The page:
3. Osteopenia exercise: Spine
    This is an exercise recommended by Dr. Sydney Bonnick, director of Osteoporosis services of the Cooper Clinic in Dallas. It is something you can do when you go to bed at night or before an afternoon nap. It also makes a nice 'tension break' during the day if you want to use the living room.
    • Lie on your stomach with a pillow under your pelvis.Place your arms and hands palm side up along the sides of your body.

      You'll need to anchor your feet. If you have a bar at the bottom of the bed that is good; other people do use the living room and anchor their feet under a sofa. Of course you can always ask your signficant other to help you by holding your ankles.

    • Now, slowly raise your head and shoulders upwards. Then slowly lower them.
    • Do the movement gently. Do not push yourself. If you feel any pain, stop. You do not want to hurt yourself.
    • Do the movement a few times. Then rest a moment and get up. (Note: if you have significant bone loss in your spine do not do this exercise without asking your health care provider. You do not want to cause a stress fracture. You might be better off getting a weighted vest that you use for a few hours each day.)

  4. Osteopenia exericse: wrist
    This is easy and fun. Again, it can be done in the kitchen. Sit in a chair and support your forearm on your thigh. Let your wrist extend just a little past your knee and let your hand dangle.

    Now hold a 1 or 2 lb. can of food in your hand and bring your wrist up so your hand forms a straight line with your forearm. Lower your wrist and repeat. Work at this until you can do the movement about 10 times. After this is no longer a challenge, you can add more weight or use a resistance band.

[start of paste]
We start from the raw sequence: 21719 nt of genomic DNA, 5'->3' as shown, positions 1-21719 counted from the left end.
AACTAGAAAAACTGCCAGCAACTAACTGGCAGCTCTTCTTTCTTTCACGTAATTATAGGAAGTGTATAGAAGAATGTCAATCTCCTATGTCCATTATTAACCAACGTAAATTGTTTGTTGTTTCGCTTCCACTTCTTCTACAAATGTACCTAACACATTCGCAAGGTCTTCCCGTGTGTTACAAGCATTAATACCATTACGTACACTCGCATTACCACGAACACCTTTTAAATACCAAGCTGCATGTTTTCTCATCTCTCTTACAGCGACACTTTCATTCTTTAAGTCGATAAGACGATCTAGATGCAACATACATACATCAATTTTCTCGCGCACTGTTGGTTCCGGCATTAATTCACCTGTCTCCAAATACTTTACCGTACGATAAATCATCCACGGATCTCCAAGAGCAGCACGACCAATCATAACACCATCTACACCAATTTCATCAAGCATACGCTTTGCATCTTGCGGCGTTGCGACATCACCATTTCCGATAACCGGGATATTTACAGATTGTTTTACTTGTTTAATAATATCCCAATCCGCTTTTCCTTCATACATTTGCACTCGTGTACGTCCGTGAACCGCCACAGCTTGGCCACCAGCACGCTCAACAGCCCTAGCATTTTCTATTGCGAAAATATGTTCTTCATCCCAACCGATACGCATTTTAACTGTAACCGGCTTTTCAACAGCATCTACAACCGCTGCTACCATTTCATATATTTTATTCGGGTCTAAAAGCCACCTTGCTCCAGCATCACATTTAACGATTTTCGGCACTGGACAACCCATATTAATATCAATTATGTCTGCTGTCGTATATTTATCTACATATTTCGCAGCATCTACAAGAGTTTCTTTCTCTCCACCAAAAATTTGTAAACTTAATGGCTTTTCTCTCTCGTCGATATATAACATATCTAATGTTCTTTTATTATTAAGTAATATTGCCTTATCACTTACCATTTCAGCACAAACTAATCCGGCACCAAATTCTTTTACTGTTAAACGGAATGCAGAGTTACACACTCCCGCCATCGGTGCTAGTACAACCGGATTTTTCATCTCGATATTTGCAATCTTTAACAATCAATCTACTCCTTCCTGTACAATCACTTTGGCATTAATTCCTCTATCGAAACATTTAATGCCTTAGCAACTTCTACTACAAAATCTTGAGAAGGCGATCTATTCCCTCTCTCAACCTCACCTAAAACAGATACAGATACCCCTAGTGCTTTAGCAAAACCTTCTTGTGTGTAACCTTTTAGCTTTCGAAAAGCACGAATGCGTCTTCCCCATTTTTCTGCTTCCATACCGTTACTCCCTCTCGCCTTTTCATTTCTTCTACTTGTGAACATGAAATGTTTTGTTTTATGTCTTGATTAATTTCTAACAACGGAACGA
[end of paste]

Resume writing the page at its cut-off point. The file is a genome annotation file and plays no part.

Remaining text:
Another great wrist strengthener is to stand about 18-29 inches from a wall with your feet about 10 inches apart. Put your palms on the wall about about shoulder height. Lean forward until your forehead touches the wall. Now push yourself back to your original position. Again, do this about 10 times.

  5. Another important exercise is rising from your chair without using your hands.
    Start with a straight chair. If you can not rise without using your hands, find a chair with a higher seat or add a phone book to raise your body higher. When you can rise easily, use a chair with a lower seat.

    Be sure to use a chair with arms so you have something to grab if you need it. But work at it until you are getting up without using your hands or arms all the time. This exercise strengthens your legs and your hips. And for practice you can rise, sit, rise several times brgore or after each meal.

  6. There are other things you can add to your home based Osteopenia exercise program.
    I often put music on and I dance. I tap dance, polka or make up my own dances.

    Some Osteopenia exercise research has used 'jumping jacks' to good effect. I find these a bit too hard on an old ankle injury but I do include a stomping, hard stepping and a few small jumps in my dancing. It is great fun and certainly warms up my body for the hip and wrist exercises listed above.


You can create an Osteopenia exercise program to do at home. Practice the hip, wrist and back exercises every other day or three times a week. You can dance every day!

If you want to consider other forms, go to Osteopenia exercises. And don't forget those balance and coordination exercises.

Miriam E. Nelson, Ph.D. with Sarah Wernick, Ph. D. Strong Women, Strong Bones .G. P. Putnam.1999.

Sources used:
Editors of Prevention Magazine. Training the Body to Cure Itself. Rodale Press. 1992.

Miriam E. Nelson, Ph.D. with Sarah Wernick, Ph. D. Strong Women, Strong Bones .G. P. Putnam. 1999.